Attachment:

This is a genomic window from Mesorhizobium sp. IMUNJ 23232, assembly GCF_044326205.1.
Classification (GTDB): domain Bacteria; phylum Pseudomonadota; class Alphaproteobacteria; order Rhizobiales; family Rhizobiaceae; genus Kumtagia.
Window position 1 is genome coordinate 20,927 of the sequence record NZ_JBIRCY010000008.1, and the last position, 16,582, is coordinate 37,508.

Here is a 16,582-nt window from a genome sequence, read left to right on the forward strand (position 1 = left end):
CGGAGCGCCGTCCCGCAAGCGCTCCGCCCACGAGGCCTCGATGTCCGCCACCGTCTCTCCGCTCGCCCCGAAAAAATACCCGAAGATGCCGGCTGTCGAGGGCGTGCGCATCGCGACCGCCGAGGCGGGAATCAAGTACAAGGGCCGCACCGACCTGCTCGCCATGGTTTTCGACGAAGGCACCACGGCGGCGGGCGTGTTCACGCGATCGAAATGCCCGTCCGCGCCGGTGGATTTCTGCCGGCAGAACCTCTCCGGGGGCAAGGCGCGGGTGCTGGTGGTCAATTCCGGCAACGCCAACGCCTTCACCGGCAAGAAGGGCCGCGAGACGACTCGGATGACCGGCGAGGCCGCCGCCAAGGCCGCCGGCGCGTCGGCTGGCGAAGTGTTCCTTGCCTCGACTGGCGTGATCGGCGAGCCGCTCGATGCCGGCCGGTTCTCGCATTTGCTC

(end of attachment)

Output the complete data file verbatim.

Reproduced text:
This is a genomic window from Mesorhizobium sp. IMUNJ 23232, assembly GCF_044326205.1.
Classification (GTDB): domain Bacteria; phylum Pseudomonadota; class Alphaproteobacteria; order Rhizobiales; family Rhizobiaceae; genus Kumtagia.
Window position 1 is genome coordinate 20,927 of the sequence record NZ_JBIRCY010000008.1, and the last position, 16,582, is coordinate 37,508.

Here is a 16,582-nt window from a genome sequence, read left to right on the forward strand (position 1 = left end):
CGGAGCGCCGTCCCGCAAGCGCTCCGCCCACGAGGCCTCGATGTCCGCCACCGTCTCTCCGCTCGCCCCGAAAAAATACCCGAAGATGCCGGCTGTCGAGGGCGTGCGCATCGCGACCGCCGAGGCGGGAATCAAGTACAAGGGCCGCACCGACCTGCTCGCCATGGTTTTCGACGAAGGCACCACGGCGGCGGGCGTGTTCACGCGATCGAAATGCCCGTCCGCGCCGGTGGATTTCTGCCGGCAGAACCTCTCCGGGGGCAAGGCGCGGGTGCTGGTGGTCAATTCCGGCAACGCCAACGCCTTCACCGGCAAGAAGGGCCGCGAGACGACTCGGATGACCGGCGAGGCCGCCGCCAAGGCCGCCGGCGCGTCGGCTGGCGAAGTGTTCCTTGCCTCGACTGGCGTGATCGGCGAGCCGCTCGATGCCGGCCGGTTCTCGCATTTGCTC